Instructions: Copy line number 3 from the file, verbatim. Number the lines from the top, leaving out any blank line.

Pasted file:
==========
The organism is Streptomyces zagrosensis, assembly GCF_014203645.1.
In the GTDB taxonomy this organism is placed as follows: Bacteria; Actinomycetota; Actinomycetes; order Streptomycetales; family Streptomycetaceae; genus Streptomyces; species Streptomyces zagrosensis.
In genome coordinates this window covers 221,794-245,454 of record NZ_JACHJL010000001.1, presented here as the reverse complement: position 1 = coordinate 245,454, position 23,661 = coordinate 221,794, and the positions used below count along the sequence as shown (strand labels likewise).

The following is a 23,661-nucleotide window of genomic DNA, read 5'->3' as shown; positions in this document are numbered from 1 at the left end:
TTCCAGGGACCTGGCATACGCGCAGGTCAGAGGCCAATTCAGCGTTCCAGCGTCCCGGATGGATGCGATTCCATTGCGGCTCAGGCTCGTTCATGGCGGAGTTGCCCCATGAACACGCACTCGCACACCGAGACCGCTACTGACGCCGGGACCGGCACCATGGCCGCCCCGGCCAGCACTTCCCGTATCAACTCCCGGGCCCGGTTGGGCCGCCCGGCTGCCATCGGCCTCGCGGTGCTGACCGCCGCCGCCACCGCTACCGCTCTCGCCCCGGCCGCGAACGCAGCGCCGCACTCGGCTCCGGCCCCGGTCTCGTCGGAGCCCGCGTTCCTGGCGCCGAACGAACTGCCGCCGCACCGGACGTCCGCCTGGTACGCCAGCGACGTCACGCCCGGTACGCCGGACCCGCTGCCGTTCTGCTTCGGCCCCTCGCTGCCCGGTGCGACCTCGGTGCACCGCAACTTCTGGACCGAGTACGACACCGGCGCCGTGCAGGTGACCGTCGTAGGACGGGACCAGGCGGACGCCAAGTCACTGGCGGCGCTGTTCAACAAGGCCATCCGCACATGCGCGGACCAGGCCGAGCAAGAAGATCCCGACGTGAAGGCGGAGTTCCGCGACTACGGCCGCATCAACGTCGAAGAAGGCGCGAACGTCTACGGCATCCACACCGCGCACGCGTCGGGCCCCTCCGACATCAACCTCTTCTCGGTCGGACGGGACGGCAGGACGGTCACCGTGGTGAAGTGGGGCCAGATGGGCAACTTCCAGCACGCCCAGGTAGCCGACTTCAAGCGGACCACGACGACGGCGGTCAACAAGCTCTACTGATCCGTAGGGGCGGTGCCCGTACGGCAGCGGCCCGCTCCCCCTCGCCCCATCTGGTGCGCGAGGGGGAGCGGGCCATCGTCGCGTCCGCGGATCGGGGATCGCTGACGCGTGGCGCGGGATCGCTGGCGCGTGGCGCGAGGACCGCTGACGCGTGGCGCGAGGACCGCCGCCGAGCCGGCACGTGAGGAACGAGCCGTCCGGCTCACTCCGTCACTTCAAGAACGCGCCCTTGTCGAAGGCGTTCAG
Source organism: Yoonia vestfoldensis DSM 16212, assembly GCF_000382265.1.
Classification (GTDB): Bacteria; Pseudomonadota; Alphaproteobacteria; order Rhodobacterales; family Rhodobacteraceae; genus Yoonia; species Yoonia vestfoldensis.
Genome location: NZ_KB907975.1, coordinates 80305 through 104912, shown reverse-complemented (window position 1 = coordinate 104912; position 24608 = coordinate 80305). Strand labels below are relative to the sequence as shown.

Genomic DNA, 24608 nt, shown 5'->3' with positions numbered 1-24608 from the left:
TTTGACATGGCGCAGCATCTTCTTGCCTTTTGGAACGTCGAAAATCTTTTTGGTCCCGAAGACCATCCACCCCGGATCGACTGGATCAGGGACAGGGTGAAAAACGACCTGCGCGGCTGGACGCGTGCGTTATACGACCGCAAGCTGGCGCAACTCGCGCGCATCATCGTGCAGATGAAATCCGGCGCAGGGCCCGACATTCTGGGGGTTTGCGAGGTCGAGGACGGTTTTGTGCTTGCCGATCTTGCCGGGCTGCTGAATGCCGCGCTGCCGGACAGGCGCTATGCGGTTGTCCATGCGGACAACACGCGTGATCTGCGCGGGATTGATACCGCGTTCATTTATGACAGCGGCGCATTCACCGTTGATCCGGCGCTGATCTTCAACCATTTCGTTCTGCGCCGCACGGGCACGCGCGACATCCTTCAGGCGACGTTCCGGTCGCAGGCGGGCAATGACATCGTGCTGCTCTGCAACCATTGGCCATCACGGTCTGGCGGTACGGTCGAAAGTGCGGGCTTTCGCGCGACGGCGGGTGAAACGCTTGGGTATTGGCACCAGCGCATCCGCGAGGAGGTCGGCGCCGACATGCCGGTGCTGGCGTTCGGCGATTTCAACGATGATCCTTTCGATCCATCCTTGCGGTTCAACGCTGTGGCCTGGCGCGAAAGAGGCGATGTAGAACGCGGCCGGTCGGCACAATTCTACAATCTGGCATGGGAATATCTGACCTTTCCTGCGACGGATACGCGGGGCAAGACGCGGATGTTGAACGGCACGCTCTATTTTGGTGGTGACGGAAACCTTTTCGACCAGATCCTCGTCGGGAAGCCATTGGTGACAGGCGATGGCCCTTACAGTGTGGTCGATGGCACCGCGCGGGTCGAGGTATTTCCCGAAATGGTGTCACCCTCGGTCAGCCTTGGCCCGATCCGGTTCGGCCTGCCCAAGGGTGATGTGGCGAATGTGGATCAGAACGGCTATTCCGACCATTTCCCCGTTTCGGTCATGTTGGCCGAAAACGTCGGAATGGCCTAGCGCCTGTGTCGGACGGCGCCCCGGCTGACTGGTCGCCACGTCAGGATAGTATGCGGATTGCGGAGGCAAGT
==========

In genome coordinates this window covers 221,794-245,454 of record NZ_JACHJL010000001.1, presented here as the reverse complement: position 1 = coordinate 245,454, position 23,661 = coordinate 221,794, and the positions used below count along the sequence as shown (strand labels likewise).